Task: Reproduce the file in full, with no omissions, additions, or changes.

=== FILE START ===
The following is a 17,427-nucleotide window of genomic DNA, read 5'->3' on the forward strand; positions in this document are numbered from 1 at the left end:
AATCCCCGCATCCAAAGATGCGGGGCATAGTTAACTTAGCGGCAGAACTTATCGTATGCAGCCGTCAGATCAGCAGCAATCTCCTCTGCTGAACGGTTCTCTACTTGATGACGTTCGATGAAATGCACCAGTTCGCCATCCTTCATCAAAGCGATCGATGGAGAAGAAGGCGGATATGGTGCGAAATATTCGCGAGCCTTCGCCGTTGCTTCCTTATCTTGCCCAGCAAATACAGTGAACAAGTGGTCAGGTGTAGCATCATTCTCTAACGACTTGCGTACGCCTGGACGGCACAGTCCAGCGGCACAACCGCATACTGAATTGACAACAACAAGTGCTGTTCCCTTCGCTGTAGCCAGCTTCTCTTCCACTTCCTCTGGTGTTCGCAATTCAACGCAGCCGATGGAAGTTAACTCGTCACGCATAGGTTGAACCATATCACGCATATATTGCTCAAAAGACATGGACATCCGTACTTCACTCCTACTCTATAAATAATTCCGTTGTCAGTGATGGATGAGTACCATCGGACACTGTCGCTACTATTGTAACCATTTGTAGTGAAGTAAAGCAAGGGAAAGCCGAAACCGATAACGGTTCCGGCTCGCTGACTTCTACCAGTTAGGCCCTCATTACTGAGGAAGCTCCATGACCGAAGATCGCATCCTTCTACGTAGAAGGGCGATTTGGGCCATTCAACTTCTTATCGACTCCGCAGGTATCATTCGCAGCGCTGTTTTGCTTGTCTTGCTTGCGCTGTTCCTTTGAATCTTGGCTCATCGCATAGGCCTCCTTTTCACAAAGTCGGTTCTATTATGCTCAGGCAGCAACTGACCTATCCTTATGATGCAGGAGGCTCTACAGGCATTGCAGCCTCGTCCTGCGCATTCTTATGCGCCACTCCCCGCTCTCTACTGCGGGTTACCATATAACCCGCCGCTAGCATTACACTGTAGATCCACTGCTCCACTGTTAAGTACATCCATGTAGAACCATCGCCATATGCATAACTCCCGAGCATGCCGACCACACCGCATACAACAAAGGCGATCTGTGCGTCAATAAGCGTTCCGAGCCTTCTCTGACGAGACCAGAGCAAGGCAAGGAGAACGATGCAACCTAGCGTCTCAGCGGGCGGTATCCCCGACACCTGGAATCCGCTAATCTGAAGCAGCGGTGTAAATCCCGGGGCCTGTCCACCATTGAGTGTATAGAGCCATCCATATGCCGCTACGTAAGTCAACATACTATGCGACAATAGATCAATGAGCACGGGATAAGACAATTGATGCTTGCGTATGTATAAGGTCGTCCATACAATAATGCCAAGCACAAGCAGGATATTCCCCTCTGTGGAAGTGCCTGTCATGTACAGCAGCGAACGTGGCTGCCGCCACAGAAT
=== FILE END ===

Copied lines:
The following is a 17,427-nucleotide window of genomic DNA, read 5'->3' on the forward strand; positions in this document are numbered from 1 at the left end:
AATCCCCGCATCCAAAGATGCGGGGCATAGTTAACTTAGCGGCAGAACTTATCGTATGCAGCCGTCAGATCAGCAGCAATCTCCTCTGCTGAACGGTTCTCTACTTGATGACGTTCGATGAAATGCACCAGTTCGCCATCCTTCATCAAAGCGATCGATGGAGAAGAAGGCGGATATGGTGCGAAATATTCGCGAGCCTTCGCCGTTGCTTCCTTATCTTGCCCAGCAAATACAGTGAACAAGTGGTCAGGTGTAGCATCATTCTCTAACGACTTGCGTACGCCTGGACGGCACAGTCCAGCGGCACAACCGCATACTGAATTGACAACAACAAGTGCTGTTCCCTTCGCTGTAGCCAGCTTCTCTTCCACTTCCTCTGGTGTTCGCAATTCAACGCAGCCGATGGAAGTTAACTCGTCACGCATAGGTTGAACCATATCACGCATATATTGCTCAAAAGACATGGACATCCGTACTTCACTCCTACTCTATAAATAATTCCGTTGTCAGTGATGGATGAGTACCATCGGACACTGTCGCTACTATTGTAACCATTTGTAGTGAAGTAAAGCAAGGGAAAGCCGAAACCGATAACGGTTCCGGCTCGCTGACTTCTACCAGTTAGGCCCTCATTACTGAGGAAGCTCCATGACCGAAGATCGCATCCTTCTACGTAGAAGGGCGATTTGGGCCATTCAACTTCTTATCGACTCCGCAGGTATCATTCGCAGCGCTGTTTTGCTTGTCTTGCTTGCGCTGTTCCTTTGAATCTTGGCTCATCGCATAGGCCTCCTTTTCACAAAGTCGGTTCTATTATGCTCAGGCAGCAACTGACCTATCCTTATGATGCAGGAGGCTCTACAGGCATTGCAGCCTCGTCCTGCGCATTCTTATGCGCCACTCCCCGCTCTCTACTGCGGGTTACCATATAACCCGCCGCTAGCATTACACTGTAGATCCACTGCTCCACTGTTAAGTACATCCATGTAGAACCATCGCCATATGCATAACTCCCGAGCATGCCGACCACACCGCATACAACAAAGGCGATCTGTGCGTCAATAAGCGTTCCGAGCCTTCTCTGACGAGACCAGAGCAAGGCAAGGAGAACGATGCAACCTAGCGTCTCAGCGGGCGGTATCCCCGACACCTGGAATCCGCTAATCTGAAGCAGCGGTGTAAATCCCGGGGCCTGTCCACCATTGAGTGTATAGAGCCATCCATATGCCGCTACGTAAGTCAACATACTATGCGACAATAGATCAATGAGCACGGGATAAGACAATTGATGCTTGCGTATGTATAAGGTCGTCCATACAATAATGCCAAGCACAAGCAGGATATTCCCCTCTGTGGAAGTGCCTGTCATGTACAGCAGCGAACGTGGCTGCCGCCACAGAAT